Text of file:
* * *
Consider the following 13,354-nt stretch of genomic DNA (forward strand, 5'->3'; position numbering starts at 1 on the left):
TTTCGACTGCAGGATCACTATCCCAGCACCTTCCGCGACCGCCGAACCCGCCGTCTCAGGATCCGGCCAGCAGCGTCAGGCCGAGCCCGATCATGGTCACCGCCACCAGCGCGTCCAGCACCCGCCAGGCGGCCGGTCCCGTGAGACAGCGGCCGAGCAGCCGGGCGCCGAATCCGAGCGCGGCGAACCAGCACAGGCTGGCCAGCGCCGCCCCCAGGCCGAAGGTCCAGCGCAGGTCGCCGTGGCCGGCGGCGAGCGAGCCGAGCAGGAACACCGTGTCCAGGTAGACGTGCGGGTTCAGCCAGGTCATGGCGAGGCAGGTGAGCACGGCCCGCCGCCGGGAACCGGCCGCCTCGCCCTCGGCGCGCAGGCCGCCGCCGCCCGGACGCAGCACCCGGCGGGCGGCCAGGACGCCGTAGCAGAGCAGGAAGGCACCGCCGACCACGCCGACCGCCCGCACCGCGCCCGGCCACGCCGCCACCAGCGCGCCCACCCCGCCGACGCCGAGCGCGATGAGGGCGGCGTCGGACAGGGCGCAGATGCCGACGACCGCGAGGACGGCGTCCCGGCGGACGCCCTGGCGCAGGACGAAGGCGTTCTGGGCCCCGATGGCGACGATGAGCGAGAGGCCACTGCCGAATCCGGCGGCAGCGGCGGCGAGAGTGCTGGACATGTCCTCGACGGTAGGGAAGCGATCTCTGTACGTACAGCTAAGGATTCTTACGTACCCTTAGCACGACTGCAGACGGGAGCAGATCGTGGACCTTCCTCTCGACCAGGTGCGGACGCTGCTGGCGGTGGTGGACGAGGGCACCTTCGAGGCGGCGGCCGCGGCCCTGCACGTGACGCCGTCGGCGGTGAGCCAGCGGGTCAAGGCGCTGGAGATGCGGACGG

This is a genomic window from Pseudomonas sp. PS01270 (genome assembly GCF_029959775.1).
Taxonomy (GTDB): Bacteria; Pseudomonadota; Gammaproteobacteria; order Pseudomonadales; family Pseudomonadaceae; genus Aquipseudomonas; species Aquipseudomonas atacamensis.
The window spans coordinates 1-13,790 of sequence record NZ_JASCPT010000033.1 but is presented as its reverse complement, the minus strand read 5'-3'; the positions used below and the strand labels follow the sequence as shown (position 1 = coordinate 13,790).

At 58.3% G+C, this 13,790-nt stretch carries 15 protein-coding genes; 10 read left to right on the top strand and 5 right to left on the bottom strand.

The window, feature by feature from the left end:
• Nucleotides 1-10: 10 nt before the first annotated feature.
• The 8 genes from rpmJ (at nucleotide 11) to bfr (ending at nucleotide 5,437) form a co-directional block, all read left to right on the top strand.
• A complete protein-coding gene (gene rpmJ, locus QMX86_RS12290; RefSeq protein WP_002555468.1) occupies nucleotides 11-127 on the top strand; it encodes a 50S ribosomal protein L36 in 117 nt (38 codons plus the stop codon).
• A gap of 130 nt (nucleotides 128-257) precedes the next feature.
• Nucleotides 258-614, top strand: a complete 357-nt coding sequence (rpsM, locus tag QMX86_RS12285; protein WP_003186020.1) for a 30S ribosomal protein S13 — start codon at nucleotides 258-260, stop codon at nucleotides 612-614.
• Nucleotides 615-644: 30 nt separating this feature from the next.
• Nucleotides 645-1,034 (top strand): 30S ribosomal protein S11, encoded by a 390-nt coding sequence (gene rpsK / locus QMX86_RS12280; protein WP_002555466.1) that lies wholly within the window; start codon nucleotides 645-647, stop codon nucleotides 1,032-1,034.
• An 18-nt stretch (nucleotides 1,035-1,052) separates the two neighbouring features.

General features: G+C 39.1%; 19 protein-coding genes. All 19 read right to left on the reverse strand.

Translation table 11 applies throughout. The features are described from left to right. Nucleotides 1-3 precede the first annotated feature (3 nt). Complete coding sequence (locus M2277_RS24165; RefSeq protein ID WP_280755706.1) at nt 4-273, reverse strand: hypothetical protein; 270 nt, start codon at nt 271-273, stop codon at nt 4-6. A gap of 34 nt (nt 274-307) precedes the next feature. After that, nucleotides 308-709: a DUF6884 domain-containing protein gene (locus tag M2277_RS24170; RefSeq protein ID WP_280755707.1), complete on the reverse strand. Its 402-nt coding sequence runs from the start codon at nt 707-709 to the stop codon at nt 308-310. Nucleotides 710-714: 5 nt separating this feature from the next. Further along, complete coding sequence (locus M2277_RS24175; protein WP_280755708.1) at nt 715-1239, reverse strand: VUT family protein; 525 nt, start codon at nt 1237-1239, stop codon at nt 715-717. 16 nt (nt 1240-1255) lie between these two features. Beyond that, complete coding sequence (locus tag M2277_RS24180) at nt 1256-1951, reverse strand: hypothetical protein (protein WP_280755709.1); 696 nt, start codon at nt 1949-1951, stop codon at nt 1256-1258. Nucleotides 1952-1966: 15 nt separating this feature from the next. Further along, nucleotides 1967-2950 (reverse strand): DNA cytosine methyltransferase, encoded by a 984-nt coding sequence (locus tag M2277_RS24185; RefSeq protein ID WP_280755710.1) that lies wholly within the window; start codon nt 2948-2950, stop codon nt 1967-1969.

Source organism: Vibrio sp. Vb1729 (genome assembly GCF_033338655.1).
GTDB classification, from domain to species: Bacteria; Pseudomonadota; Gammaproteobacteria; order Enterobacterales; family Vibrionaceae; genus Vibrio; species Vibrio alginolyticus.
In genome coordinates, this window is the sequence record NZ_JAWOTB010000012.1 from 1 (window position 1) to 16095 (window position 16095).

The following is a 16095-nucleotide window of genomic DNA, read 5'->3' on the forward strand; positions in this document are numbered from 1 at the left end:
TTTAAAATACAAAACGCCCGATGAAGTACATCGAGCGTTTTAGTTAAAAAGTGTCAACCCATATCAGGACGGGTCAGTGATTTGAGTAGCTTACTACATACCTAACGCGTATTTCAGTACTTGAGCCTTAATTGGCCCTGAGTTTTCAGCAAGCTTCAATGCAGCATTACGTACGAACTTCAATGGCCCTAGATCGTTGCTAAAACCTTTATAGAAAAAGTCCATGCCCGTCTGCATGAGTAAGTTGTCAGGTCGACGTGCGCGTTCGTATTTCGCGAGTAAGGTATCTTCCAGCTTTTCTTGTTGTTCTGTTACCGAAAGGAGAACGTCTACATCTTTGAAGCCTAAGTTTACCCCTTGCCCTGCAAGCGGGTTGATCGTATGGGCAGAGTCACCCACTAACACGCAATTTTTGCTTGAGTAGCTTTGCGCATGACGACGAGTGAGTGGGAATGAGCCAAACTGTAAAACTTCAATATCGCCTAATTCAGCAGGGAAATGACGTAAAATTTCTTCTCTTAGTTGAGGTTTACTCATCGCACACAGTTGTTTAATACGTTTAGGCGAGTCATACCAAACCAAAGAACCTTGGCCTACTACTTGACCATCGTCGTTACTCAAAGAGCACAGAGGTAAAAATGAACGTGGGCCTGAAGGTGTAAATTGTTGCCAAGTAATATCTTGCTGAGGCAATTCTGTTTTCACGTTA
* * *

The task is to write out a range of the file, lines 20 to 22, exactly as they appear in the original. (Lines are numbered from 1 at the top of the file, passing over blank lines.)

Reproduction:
In genome coordinates, this window is the sequence record NZ_JAWOTB010000012.1 from 1 (window position 1) to 16095 (window position 16095).

The following is a 16095-nucleotide window of genomic DNA, read 5'->3' on the forward strand; positions in this document are numbered from 1 at the left end:
TTTAAAATACAAAACGCCCGATGAAGTACATCGAGCGTTTTAGTTAAAAAGTGTCAACCCATATCAGGACGGGTCAGTGATTTGAGTAGCTTACTACATACCTAACGCGTATTTCAGTACTTGAGCCTTAATTGGCCCTGAGTTTTCAGCAAGCTTCAATGCAGCATTACGTACGAACTTCAATGGCCCTAGATCGTTGCTAAAACCTTTATAGAAAAAGTCCATGCCCGTCTGCATGAGTAAGTTGTCAGGTCGACGTGCGCGTTCGTATTTCGCGAGTAAGGTATCTTCCAGCTTTTCTTGTTGTTCTGTTACCGAAAGGAGAACGTCTACATCTTTGAAGCCTAAGTTTACCCCTTGCCCTGCAAGCGGGTTGATCGTATGGGCAGAGTCACCCACTAACACGCAATTTTTGCTTGAGTAGCTTTGCGCATGACGACGAGTGAGTGGGAATGAGCCAAACTGTAAAACTTCAATATCGCCTAATTCAGCAGGGAAATGACGTAAAATTTCTTCTCTTAGTTGAGGTTTACTCATCGCACACAGTTGTTTAATACGTTTAGGCGAGTCATACCAAACCAAAGAACCTTGGCCTACTACTTGACCATCGTCGTTACTCAAAGAGCACAGAGGTAAAAATGAACGTGGGCCTGAAGGTGTAAATTGTTGCCAAGTAATATCTTGCTGAGGCAATTCTGTTTTCACGTTA